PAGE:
WASHINGTON — Advocates of a bill promoting openness in government are fuming that a Republican senator is blocking a vote on the measure.
Dozens of journalism and advocacy groups supporting the Open Government Act say it would speed up the government's response to public requests for information under the federal Freedom of Information Act.
But Sen. Jon Kyl, R-Ariz., says the Justice Department has "uncharacteristically strong" objections to the bill. In a statement yesterday, he said he would block a vote until both sides could work out their differences.
Supporters of the bill are irate.
"This is a good-government bill that Democrats and Republicans alike can and should work together to enact. It should be passed without further delay," said Senate Judiciary Committee Chairman Patrick Leahy, D-Vt., who sponsored the bill with Sen. John Cornyn, R-Texas.
Frustrated, Leahy now is pressing senators to clear the bill for a vote.
Advocates ranging from the Society of Professional Journalists to the Humane Society of the United States are particularly irked because Kyl initially objected under a Senate rule that allows one member with concerns to hold up legislation anonymously.
Kyl revealed his identity yesterday, days after the bill's backers launched an e-mail and telephone campaign, urging supporters to help in "smoking out 'Senator Secrecy.'" They pointed out the irony that an open-government bill was being blocked by someone using a rule that allowed secrecy.
Supporters say the bill would plug loopholes in the FOIA law by, among other things, clarifying when federal agencies would have to pay attorneys fees if they miss deadlines to provide information, and bolstering deadlines for the government's response to requests under the law.
Although the Justice Department has objected strenuously to several provisions, advocates say they have answered or addressed the major concerns.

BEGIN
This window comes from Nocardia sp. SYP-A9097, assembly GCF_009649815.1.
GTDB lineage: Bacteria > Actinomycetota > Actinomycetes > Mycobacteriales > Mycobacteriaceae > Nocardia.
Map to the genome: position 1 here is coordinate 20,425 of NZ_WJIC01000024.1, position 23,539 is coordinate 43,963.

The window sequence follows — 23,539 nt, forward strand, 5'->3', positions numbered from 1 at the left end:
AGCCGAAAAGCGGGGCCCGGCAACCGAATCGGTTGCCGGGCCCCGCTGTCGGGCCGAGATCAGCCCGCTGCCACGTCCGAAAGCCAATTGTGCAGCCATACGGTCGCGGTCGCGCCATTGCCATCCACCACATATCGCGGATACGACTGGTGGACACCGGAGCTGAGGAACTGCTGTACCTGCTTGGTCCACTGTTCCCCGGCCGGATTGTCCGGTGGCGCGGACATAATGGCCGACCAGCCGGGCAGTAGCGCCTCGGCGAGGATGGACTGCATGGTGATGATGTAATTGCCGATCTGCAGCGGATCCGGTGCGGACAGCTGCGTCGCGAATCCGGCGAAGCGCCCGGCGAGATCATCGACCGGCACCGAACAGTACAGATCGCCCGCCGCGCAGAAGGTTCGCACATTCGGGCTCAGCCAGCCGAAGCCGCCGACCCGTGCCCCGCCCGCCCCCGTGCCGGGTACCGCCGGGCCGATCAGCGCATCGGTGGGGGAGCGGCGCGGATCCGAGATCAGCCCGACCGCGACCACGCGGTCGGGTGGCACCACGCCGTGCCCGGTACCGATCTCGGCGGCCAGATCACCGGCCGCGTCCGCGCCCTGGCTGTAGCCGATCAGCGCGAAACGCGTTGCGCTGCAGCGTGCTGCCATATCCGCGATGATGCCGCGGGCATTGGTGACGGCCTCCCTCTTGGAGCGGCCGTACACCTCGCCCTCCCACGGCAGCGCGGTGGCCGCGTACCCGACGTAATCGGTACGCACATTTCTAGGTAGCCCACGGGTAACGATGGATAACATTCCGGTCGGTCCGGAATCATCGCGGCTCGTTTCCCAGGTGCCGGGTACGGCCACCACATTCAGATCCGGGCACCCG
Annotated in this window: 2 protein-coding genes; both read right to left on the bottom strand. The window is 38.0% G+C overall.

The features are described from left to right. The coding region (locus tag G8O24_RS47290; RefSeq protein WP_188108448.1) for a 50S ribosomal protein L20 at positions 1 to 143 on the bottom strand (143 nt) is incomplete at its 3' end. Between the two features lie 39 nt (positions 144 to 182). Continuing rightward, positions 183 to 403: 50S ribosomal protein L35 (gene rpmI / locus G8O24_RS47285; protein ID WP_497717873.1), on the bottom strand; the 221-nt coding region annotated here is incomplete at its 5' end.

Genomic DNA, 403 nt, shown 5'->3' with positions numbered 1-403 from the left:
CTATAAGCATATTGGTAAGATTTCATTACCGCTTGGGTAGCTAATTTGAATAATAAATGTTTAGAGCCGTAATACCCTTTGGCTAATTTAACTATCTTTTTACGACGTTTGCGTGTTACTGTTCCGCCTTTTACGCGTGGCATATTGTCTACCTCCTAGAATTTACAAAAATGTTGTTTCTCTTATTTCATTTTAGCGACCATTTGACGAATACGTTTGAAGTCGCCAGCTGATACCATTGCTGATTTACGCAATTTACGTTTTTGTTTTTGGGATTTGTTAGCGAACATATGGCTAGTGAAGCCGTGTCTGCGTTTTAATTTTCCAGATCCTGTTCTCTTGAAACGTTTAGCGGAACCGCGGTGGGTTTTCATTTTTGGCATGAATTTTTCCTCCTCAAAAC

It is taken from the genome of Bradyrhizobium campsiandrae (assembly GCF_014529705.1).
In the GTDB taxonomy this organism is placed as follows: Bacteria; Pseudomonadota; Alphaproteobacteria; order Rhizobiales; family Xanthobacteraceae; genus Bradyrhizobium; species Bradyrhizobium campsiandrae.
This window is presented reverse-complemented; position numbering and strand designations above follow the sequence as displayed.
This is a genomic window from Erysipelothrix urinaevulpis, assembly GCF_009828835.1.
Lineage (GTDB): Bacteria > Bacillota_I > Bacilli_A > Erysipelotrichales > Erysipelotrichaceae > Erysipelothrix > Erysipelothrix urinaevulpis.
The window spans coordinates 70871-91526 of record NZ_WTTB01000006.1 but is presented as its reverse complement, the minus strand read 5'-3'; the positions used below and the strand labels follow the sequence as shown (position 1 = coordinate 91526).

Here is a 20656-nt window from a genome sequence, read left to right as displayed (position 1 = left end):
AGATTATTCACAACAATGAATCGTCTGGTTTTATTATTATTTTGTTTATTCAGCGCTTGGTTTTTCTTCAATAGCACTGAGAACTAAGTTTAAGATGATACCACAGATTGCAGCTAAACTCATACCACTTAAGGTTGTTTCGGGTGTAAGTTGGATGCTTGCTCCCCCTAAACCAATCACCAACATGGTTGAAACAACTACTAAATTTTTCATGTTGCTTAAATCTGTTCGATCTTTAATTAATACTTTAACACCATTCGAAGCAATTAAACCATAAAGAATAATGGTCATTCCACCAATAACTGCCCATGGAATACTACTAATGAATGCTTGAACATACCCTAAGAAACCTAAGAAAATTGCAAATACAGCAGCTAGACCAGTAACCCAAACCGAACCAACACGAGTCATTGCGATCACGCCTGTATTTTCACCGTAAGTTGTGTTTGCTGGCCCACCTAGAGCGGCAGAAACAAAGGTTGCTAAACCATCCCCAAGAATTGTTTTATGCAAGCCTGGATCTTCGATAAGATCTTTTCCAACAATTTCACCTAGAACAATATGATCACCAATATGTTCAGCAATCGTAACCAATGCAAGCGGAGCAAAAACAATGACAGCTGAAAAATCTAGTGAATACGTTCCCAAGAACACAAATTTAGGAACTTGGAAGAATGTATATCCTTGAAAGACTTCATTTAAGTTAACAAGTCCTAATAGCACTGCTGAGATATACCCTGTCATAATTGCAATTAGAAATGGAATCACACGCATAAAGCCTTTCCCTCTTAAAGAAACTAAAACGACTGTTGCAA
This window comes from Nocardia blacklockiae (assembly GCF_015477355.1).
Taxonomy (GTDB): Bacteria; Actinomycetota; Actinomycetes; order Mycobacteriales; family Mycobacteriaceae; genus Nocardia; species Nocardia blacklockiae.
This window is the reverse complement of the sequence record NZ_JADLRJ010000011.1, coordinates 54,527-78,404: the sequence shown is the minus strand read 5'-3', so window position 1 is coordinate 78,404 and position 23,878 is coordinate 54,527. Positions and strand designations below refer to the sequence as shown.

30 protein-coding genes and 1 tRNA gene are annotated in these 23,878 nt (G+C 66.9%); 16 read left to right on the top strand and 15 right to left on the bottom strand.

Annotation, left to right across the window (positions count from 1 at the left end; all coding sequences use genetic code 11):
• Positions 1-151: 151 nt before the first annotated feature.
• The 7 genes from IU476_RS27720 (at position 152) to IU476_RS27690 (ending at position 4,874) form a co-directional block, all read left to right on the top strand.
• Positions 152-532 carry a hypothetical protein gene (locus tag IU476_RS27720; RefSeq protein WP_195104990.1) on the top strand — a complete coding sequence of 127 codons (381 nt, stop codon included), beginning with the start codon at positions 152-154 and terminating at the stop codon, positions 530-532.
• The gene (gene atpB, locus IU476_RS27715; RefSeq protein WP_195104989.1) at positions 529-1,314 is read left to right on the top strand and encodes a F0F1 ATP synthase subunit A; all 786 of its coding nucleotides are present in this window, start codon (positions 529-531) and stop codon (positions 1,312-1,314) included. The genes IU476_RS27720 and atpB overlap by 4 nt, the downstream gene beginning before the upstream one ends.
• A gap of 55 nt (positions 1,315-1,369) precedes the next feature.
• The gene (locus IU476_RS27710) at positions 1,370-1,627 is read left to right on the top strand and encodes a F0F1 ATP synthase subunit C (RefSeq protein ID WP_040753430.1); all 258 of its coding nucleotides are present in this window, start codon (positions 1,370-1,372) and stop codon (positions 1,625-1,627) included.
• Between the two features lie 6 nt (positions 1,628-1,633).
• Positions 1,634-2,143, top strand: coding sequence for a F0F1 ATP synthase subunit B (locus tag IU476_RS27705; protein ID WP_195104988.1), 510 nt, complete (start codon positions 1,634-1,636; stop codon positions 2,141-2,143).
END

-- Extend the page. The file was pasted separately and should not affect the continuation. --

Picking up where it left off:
For example, a section has been eliminated that would have lifted exemptions letting the government deny access to privileged or law-enforcement sensitive information, said Leahy spokeswoman Tracy Schmaler.
Kyl also has argued that forcing the government to pay attorneys fees — even when it settles a case without going to court — could make government agencies less likely to settle or change decisions about a FOIA request.
Advocates disagree. They say the government likely would pay less if it voluntarily disclosed records in court proceedings, giving it an incentive to release information earlier in the process.
Kyl said he raised concerns when the Judiciary Committee voted on the bill in April, and that Leahy agreed to work with him and the Justice Department to try to reach a consensus. But Leahy hasn't heard from Kyl on the bill since it passed the Judiciary Committee, Schmaler said.
A similar bill passed the House earlier this year. Advocates believe the Senate will approve it as well.
"This is an important, bipartisan issue that deserves the consideration of the full Senate," Cornyn said.